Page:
In a world where automation threatens to take over an increasing number of jobs, and teams of like-minded people can be prone to the pitfalls of groupthink, creativity is a highly valuable quality. Yet while some people seem to be born with it in spades, others struggle to come up with any new ideas.
Creative people don’t reinvent the wheel. They simply think more freely, which allows them to put ideas together – like combining the ancient art of bronze casting with 3D printing. You may want to improve on your creativity and come up with similar amazing ideas for your job or a business startup. If that’s the case, don’t pressure yourself to brainstorm or take actions to improve—instead, you should free your mind and start breaking down these rules and constructs.
Creative people are inquisitive. They use their curiosity to provide fuel for their ideas. And by instinct, human beings follow their curiosity to learn more about objects by taking them apart. Curious children behave in this way, but after years of behavioral conditioning, the desire to tinker gets hammered out of us.
Growing up in modern consumer culture doesn’t help, either. We buy products that don’t need to be configured or customized; if you mess with them, you void your warranty. However, you can begin to cultivate this sense of curiosity deliberately. Take expendable devices apart and see if you can put them back together. Don’t limit yourself to physical objects; think about how systems work. The chain of command and interactions between various departments at your company, for instance—break that down in your mind, learn how they work, and you can come up with insights that elude others.
Few people view a lack of focus as a desirable quality. Employers set deadlines and measure productivity. They incentivize dedication to a task until it gets accomplished. Procrastination and getting distracted easily—these things are associated with failure. Yet many creatives can flit from one activity to the next, often leaving tasks unfinished, only to revisit them with new ideas and higher energy.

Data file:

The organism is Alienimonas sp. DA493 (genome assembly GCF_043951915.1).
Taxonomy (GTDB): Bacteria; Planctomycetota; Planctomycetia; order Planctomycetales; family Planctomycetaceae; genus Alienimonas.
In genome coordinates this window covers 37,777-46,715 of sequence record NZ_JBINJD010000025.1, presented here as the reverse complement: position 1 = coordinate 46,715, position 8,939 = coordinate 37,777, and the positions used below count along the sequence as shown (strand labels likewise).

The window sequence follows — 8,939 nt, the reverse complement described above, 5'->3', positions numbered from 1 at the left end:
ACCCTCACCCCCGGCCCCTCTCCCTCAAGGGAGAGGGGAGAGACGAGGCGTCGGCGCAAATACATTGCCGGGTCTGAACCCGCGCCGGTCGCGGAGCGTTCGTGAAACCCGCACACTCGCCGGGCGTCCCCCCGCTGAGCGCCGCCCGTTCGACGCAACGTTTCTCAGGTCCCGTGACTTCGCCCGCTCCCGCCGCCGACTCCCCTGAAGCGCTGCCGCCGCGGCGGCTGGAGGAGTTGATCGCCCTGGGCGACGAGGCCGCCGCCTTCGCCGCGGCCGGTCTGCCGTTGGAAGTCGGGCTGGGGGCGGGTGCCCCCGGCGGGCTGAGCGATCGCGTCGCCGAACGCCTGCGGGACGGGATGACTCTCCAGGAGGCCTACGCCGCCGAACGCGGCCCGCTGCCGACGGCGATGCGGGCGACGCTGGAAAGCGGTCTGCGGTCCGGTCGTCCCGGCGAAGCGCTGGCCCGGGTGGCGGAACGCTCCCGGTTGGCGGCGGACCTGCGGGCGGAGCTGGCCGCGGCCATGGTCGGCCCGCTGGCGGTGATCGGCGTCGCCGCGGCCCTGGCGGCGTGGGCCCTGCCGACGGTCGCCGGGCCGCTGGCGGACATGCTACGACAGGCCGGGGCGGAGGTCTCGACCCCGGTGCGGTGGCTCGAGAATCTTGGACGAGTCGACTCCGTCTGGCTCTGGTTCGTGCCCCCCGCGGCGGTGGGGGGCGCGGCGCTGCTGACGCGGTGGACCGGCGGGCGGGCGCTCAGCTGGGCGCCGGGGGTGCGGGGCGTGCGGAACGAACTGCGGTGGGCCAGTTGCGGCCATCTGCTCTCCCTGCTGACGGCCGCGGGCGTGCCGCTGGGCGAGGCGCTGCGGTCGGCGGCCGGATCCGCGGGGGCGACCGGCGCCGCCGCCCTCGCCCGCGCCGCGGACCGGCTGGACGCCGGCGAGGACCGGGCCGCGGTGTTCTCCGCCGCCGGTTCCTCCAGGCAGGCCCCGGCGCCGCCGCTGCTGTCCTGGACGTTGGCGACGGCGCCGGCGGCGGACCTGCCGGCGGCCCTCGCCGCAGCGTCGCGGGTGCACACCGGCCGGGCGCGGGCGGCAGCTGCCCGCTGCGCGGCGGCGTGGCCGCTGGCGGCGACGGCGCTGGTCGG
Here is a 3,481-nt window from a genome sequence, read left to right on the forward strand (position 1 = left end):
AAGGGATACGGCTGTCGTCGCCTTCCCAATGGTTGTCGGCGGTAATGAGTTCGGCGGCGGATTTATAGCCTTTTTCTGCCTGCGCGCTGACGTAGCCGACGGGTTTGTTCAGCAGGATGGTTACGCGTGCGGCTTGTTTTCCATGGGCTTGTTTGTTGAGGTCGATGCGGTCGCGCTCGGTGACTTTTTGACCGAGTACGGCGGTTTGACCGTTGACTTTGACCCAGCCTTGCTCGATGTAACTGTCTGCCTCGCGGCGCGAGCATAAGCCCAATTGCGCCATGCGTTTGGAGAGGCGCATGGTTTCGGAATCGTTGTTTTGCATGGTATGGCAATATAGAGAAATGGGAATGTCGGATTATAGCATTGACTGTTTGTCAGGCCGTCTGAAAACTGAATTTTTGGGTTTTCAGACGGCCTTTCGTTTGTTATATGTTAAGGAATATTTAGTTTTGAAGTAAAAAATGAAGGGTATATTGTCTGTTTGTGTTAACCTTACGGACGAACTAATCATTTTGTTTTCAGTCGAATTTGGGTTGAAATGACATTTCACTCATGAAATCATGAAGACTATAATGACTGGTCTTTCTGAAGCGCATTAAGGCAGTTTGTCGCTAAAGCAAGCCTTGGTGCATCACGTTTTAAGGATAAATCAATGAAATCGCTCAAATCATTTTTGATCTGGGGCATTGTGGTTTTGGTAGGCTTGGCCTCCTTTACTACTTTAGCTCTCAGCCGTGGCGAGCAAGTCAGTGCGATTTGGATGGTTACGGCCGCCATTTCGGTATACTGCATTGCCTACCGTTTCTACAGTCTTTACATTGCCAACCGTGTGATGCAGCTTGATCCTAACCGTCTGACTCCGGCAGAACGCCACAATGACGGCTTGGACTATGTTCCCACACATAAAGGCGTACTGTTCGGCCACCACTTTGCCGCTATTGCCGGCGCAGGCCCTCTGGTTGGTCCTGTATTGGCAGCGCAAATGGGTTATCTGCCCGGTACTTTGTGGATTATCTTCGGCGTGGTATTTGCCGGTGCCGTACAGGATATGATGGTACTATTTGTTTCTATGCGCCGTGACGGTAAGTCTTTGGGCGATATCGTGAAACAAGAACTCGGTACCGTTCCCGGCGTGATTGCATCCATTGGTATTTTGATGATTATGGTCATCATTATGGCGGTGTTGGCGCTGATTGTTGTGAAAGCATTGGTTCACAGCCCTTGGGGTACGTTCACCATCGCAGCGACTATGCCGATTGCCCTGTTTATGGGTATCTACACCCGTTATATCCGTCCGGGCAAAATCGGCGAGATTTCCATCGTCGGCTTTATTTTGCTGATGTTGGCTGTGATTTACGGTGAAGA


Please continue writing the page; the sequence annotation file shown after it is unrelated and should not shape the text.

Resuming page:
Creative mind-wandering is deliberate. You don’t want to give yourself a license to procrastinate. Instead, expand your range of interests and follow them. When you’re stuck in one activity, shifting to another will give your mind a break. You’ll feel revitalized, and it just might provide you with the time and space to come up with fresh inspiration.
Any and all assumptions
In creative disciplines, it’s said that restrictions breed creativity. That may work for the people engaged in those fields because they already have a high level of innate creativity. Ordinary people, on the other hand, continuously operate under too many assumptions.
Each day, we go through the same routines; we follow standard procedures at work, and never question the way things are done. If you want to become more creative, you must feel free to do things differently. To get there, develop an awareness of these assumptions and how they influence your life. Ultimately, you may end up going with the flow and following routines anyway. But the value of the exercise lies in revisiting and evaluating those assumptions to see if they are getting in the way of your progress, rather than fostering it.
The status quo
When an organization needs creativity, it means that no one is questioning the status quo. It could be your startup or the company you work for; either way, groups of people can slowly develop an inclination towards following one direction only. They become resistant to change and divergent thinking, which are the exact things that they need to improve. Daring to go against the grain, speak up, and ask questions of an organization is what prevents stagnation. Whether you’re in a leadership position or among the rank and file employees, learning to question the status quo will help free your mind to think more creatively.
Fear of failure
Finally, the biggest rule you should practice breaking down is that of safety. You’ll meet people everywhere who tell you not to take risks. Sometimes, it could be your inner voice telling you to avoid anything that could fail. We go through life, observing safety practices that are reasonable and keep us from dangerous situations. But we also tend to avoid the small risks which could set us back a little, but allow us to learn in the process. It’s all right to avoid big risks, but you can sharpen your mind by increasing your tolerance for harmless mistakes and breaking down the small fears that limit you from your full creative potential.
There are certain situations where you can practice these exercises and others where it’s not a good idea. Use your best judgment, and you can gradually begin to flex your creativity.